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This time of year can be a good time to evaluate where you are as a small group ministry and begin to pray and cast vision for change. One of the areas I think needs to be the most fluid when it comes to change is the overall structure of how you do small groups at your church.

Are the people in your church excited about small groups?

Are you launching new small groups on a regular basis?

Are you raising up new apprentice leaders and (or) small group leaders on a regular basis?

If you answered no to any of these questions, it might be time to take a solid look at your structure and begin to make some changes. Here are five of the most popular small group structures to help guide you in your change-making process.

HOST Groups

“Can you open a bag of Doritos and press play on a DVD player?” I once heard a pastor ask that question to promote HOST Groups, and while these groups are a good easy step into small group leadership, they can also be a good easy step for quick growth. HOST Groups are often recruited in…

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I’m new at this.

I took on leadership of small groups at my church in early 2017. Immediately, I signed up for The Lobby – my first small group conference experience! It was exciting – and a bit intimidating, to be honest. I felt like the new kid in school. But I came home feeling encouraged, equipped, and motivated to act.

Our church has functioning small groups, but a change in leadership always offers a chance to reexamine vision and values. There is much I don’t know about leading a small group ministry – but certain principles translate easily. Since I’m probably not the only one who is starting from scratch, here are a few basic principles to remember when starting fresh:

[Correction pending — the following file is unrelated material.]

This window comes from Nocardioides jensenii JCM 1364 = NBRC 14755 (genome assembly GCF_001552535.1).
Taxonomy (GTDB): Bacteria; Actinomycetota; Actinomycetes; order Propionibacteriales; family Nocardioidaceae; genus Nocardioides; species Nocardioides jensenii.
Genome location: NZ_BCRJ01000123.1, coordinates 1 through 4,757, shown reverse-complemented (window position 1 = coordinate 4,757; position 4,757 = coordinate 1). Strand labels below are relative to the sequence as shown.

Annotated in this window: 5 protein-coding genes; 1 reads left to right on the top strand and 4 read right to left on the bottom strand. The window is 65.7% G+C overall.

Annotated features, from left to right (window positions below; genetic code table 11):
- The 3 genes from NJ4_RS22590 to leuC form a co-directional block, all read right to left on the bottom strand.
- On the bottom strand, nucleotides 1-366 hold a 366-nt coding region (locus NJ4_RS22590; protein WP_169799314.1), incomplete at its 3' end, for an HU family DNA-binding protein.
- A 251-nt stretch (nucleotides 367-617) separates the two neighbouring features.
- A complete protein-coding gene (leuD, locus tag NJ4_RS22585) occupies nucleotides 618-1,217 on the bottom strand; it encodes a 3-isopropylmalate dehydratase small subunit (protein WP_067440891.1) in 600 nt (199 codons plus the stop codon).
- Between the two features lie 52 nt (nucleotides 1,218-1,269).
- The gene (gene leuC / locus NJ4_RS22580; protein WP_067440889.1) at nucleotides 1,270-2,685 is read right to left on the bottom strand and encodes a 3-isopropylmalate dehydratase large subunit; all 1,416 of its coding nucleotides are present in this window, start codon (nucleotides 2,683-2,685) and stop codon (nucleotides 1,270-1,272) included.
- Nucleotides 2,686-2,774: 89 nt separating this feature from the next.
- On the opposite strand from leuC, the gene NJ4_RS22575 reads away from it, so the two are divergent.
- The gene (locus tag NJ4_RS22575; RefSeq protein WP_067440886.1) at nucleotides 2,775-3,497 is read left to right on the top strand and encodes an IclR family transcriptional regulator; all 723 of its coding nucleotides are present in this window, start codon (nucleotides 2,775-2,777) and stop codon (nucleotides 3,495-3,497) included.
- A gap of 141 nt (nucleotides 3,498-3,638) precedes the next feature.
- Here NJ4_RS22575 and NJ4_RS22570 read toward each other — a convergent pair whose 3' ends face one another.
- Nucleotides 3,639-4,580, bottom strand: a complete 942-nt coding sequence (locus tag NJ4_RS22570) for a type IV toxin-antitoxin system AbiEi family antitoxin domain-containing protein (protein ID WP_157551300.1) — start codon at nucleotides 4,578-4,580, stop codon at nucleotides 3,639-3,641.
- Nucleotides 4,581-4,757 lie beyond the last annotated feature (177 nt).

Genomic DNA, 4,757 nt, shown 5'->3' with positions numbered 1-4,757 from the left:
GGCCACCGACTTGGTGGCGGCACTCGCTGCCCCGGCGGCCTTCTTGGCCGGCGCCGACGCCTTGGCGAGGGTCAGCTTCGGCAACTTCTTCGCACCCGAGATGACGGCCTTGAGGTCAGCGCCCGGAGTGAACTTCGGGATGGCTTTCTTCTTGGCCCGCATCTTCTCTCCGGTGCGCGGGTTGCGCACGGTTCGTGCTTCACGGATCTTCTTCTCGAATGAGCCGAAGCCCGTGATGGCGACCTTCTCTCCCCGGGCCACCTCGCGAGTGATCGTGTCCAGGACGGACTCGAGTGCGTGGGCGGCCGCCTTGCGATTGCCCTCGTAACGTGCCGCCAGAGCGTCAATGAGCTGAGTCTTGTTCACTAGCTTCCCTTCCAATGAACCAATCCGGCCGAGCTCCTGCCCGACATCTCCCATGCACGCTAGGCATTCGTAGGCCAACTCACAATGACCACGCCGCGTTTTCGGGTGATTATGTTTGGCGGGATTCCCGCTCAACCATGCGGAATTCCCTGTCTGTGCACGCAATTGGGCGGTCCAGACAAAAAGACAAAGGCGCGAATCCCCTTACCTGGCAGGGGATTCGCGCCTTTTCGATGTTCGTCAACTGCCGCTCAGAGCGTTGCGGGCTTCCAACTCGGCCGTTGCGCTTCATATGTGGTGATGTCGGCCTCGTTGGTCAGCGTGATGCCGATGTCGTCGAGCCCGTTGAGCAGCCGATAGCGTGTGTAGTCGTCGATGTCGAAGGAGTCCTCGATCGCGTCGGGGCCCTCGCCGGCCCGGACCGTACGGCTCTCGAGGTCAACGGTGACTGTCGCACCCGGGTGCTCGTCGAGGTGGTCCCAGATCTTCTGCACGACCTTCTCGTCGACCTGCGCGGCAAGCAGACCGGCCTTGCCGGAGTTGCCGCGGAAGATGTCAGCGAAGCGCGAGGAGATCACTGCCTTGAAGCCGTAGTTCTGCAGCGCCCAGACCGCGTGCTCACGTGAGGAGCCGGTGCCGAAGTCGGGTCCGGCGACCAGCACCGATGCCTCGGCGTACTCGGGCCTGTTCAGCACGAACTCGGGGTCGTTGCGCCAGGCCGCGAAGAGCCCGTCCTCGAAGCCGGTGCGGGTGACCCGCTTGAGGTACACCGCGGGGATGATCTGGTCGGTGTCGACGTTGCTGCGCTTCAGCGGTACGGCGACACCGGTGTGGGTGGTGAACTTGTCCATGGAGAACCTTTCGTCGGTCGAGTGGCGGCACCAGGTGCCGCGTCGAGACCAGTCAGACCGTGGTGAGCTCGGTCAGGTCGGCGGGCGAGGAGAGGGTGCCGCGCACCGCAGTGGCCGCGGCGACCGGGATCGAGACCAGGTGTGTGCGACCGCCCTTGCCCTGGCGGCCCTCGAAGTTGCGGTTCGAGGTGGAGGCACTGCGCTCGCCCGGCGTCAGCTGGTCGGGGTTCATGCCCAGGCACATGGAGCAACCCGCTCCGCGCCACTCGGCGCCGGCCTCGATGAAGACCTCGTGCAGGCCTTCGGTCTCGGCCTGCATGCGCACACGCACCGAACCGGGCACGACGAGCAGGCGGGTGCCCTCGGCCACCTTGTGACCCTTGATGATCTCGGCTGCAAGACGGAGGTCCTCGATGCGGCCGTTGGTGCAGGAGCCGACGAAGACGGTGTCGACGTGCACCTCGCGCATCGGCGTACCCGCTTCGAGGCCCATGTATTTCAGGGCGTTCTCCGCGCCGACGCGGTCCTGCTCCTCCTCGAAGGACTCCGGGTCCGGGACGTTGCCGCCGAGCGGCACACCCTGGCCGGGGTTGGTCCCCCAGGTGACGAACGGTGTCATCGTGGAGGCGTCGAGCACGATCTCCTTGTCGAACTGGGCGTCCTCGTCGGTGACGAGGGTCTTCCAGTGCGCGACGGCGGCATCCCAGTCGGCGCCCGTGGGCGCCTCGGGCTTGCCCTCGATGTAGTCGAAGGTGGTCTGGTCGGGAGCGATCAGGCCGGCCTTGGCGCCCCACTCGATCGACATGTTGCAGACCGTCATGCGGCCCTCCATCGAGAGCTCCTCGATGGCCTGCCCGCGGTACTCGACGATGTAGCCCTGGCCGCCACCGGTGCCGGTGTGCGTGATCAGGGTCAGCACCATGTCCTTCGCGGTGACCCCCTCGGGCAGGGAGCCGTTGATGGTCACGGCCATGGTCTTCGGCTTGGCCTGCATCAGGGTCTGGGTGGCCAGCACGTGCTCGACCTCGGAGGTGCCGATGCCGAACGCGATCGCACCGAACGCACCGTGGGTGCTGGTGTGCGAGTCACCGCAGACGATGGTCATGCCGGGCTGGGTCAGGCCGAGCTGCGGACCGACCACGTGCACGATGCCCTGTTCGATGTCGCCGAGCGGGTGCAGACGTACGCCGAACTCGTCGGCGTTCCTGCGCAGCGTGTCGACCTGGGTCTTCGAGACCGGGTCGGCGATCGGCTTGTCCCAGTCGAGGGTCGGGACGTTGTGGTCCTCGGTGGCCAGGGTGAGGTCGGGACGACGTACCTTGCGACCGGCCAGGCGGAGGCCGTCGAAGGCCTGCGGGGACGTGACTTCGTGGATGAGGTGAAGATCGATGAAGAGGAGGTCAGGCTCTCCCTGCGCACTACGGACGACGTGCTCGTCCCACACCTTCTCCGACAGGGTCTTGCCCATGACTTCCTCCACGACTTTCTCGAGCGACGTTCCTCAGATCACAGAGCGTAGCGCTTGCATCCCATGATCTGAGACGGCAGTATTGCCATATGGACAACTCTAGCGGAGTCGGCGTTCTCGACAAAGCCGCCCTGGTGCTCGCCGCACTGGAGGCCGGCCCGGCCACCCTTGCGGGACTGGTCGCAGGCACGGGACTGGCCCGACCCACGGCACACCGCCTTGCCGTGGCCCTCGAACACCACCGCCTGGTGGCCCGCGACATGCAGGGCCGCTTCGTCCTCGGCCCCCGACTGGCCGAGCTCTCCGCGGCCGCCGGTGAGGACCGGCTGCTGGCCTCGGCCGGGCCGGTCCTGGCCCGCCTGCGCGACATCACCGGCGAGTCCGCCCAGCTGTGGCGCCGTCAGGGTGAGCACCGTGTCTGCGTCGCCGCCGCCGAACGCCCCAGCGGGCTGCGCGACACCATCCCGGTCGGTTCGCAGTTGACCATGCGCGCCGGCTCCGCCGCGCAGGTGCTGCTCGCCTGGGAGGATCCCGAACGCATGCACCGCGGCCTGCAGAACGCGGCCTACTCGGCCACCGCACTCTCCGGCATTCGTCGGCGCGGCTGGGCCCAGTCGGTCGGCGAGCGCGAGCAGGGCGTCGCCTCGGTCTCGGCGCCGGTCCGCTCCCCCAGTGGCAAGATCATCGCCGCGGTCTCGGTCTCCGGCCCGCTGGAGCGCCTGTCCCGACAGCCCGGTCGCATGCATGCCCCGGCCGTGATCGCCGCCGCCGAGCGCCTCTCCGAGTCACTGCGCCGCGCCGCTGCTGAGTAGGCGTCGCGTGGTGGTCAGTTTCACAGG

1. Pray. Duh. This seems to be a no-brainer, but truth be told, I can’t tell you how many times I’ve forged ahead with some great ministry idea – all on my own strength. I’m a leader – my default is to get things done – so I have to remind myself to pray first for discernment and wisdom. I asked God to show me the right people for a leadership team; if I am going to preach with integrity that we are #bettertogether, I need…

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I recently had an aha moment.

I realized I had made significant personal growth in a particular area of my life. As this sunk in, I physically felt taller, and heard that little voice inside my head say . . . Well done. Good job. It was worth the effort. I felt great.

However a deeper impact came when my husband verbalized the same positive messages. When he said the words I felt proud, positive, stirred up, ready to take on a new challenge!

Celebrating a person’s growth; whether it be increased effort, a job well done, reaching a set goal or their willingness to serve God and others is always worth doing because of this effect. We honor what the person has done but the celebration also acts as a catalyst to build self-belief and impart a desire to take on the next challenge.

So how can we celebrate and honor those who lead in our small group ministry? Here are a few ideas you might like to try.

Share the stories

If a leader is doing something creative or different in their group and it is reaping rewards for group life, talk about it! Whether it’s in a…